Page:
Human trials have confirmed that calorie restriction is an effective way to lose weight, but it is unclear whether long-term calorie-restricted diets provide the same systemic health benefits in humans as they do in animals.
A new study by scientists from Yale University has dotted the i’s. The results focused on a protein that appears to play a key role in age-related immune dysfunction. The researchers suggest that it could be therapeutically targeted to increase lifespan in humans.
The scientists used data from an important clinical study called CALERIE (short for Comprehensive Assessment of the Long-Term Effects of Reduced Energy Intake). More than 200 healthy, non-obese subjects took part in the study, and half of them were instructed to reduce their calorie intake by 25%.
The trial ran for two years, providing a unique insight into the long-term effects of calorie restriction on a range of physiological biomarkers.
In the end, the intervention cohort achieved a consistent 14% reduction in calories from their baseline intake at baseline. In the new work, the scientists analyzed these results and found out how long-term calorie restriction in humans affects the immune response and inflammation.
“We know that chronic low-grade inflammation in humans is a major trigger for many chronic diseases and therefore has a negative impact on life expectancy,” said Vishwa Deep Dixit, senior author of the paper.
“A question worth asking here is: what does calorie restriction do for the immune and metabolic systems, and if it is indeed beneficial, how can we use endogenous pathways that mimic its effects in humans?”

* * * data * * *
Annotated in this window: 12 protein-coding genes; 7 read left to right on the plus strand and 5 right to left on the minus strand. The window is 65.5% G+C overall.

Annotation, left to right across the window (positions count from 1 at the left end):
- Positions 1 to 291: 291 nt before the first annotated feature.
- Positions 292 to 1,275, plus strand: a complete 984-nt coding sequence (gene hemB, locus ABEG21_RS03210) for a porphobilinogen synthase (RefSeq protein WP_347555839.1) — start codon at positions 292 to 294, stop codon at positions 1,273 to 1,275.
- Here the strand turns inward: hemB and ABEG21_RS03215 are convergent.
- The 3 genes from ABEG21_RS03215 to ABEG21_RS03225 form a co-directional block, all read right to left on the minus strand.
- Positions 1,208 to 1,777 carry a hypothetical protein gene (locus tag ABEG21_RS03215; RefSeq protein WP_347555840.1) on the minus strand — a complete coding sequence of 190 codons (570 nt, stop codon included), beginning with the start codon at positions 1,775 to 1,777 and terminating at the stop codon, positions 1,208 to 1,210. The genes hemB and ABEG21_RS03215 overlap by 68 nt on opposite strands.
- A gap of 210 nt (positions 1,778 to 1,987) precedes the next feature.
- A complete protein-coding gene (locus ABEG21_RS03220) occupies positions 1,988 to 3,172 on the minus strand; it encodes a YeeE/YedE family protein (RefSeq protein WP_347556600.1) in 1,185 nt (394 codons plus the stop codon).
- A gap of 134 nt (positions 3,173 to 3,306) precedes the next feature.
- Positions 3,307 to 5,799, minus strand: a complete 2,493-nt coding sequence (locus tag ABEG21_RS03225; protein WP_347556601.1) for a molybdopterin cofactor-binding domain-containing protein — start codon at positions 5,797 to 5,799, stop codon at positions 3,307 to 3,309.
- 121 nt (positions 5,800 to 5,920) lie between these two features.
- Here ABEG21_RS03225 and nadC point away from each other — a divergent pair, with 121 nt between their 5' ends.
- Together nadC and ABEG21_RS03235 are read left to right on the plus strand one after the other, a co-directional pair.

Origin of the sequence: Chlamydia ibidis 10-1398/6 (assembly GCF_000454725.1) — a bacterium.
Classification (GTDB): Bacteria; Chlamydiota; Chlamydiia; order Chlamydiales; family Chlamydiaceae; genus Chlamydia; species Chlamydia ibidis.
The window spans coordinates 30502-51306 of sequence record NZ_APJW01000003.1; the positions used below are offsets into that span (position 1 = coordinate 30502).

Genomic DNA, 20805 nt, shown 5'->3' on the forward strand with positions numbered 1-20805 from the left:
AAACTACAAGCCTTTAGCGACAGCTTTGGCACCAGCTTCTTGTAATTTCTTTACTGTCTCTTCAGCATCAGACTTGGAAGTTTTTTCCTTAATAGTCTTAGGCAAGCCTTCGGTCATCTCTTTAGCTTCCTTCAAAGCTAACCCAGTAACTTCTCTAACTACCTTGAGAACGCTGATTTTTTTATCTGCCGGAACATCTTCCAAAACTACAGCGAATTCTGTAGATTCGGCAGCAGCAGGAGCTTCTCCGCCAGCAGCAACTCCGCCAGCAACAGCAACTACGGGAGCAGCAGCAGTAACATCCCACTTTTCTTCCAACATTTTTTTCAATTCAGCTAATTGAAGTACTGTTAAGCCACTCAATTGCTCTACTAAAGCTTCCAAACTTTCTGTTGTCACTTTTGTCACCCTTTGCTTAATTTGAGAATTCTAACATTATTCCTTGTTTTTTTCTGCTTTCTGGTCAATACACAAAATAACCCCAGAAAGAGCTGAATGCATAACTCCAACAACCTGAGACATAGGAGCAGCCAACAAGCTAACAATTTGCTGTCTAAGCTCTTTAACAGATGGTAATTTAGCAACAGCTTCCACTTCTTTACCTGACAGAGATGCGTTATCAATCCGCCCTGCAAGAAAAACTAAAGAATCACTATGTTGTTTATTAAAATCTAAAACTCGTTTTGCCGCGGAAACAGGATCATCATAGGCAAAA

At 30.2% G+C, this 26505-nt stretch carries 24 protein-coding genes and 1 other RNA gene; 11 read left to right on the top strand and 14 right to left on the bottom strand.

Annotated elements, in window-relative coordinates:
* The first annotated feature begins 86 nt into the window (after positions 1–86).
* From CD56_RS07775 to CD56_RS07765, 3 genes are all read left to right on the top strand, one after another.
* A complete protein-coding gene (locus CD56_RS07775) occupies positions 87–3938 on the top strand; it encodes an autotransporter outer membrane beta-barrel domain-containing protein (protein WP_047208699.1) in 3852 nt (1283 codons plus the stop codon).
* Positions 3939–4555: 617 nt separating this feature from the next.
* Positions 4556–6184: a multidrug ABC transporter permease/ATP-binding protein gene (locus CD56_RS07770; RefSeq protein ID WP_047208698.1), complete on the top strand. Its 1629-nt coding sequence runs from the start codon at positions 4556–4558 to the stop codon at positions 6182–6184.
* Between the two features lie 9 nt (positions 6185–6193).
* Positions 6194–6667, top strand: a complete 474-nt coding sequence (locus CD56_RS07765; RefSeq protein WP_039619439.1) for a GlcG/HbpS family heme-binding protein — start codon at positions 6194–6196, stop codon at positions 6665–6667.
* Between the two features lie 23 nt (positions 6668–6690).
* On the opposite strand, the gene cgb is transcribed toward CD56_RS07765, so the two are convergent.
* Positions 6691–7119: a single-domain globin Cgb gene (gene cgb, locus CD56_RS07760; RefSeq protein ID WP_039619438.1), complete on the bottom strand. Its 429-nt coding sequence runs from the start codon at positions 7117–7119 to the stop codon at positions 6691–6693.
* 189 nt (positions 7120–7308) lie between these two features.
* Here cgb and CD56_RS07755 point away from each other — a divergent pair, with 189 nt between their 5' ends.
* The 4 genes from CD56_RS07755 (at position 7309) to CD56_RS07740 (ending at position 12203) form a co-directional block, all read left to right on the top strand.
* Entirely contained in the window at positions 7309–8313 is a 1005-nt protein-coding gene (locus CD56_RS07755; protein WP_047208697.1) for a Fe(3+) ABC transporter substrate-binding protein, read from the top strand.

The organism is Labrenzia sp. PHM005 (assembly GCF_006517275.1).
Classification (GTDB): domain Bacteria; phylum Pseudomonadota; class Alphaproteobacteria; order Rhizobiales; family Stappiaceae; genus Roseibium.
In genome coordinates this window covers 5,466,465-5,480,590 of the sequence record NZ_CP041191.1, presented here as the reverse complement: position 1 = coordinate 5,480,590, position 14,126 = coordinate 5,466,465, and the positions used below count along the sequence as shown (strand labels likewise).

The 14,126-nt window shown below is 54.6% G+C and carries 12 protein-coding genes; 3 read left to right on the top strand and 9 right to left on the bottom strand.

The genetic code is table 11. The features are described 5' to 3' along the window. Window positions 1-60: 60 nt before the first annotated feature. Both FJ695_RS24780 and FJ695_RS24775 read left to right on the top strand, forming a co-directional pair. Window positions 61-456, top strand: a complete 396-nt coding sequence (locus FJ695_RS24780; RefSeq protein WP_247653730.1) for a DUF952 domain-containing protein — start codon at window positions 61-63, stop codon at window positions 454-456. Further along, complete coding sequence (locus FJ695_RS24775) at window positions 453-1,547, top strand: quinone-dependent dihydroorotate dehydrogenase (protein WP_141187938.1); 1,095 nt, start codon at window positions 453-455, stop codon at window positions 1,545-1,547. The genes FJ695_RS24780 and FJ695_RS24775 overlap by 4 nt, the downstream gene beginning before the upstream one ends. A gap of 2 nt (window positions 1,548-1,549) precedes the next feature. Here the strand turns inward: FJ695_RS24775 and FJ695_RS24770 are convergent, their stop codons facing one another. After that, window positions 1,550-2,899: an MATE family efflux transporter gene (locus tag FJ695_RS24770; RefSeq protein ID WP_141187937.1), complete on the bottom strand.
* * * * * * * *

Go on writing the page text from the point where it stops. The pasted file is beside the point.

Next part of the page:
Benefits of a low calorie diet
The first discovery was made when researchers looked at MRI data focused on the thymus. It produces immune T cells and is known to age much faster than other organs in the body. Age-related dysfunction of the thymus is one of the reasons for the weakening of the immune response in the elderly.
The researchers found that two years of calorie restriction appeared to increase the functional volume of the thymus compared to data collected at the start of the trial.
A decrease in fat around the gland was also found, compared with little change in the control group without dietary restrictions. Dixit says this indicates that the thymus was producing more T cells after two years of calorie restriction than at the start of the trial.
“The fact that this organ can be rejuvenated is, in my opinion, staggering because there is very little evidence that this happens in humans,” he said. “The fact that this is even possible is very interesting.”
Along with identifying one of the ways in which calorie-restricted diets can improve human health, the really interesting result of the results is a possible new therapeutic target for general age-related decline in health.
Commenting on the new findings, researchers Timothy Rhodes and Rosalynn Anderson said the work sheds light on how fat-derived molecules can affect overall health.
For example, a therapy based on the “switching off” of the PLA2G7 gene, which is associated with diabetes and targets for a number of cardiovascular diseases, can hypothetically be developed to slow down the rate of age-related decline in metabolism and immunity.
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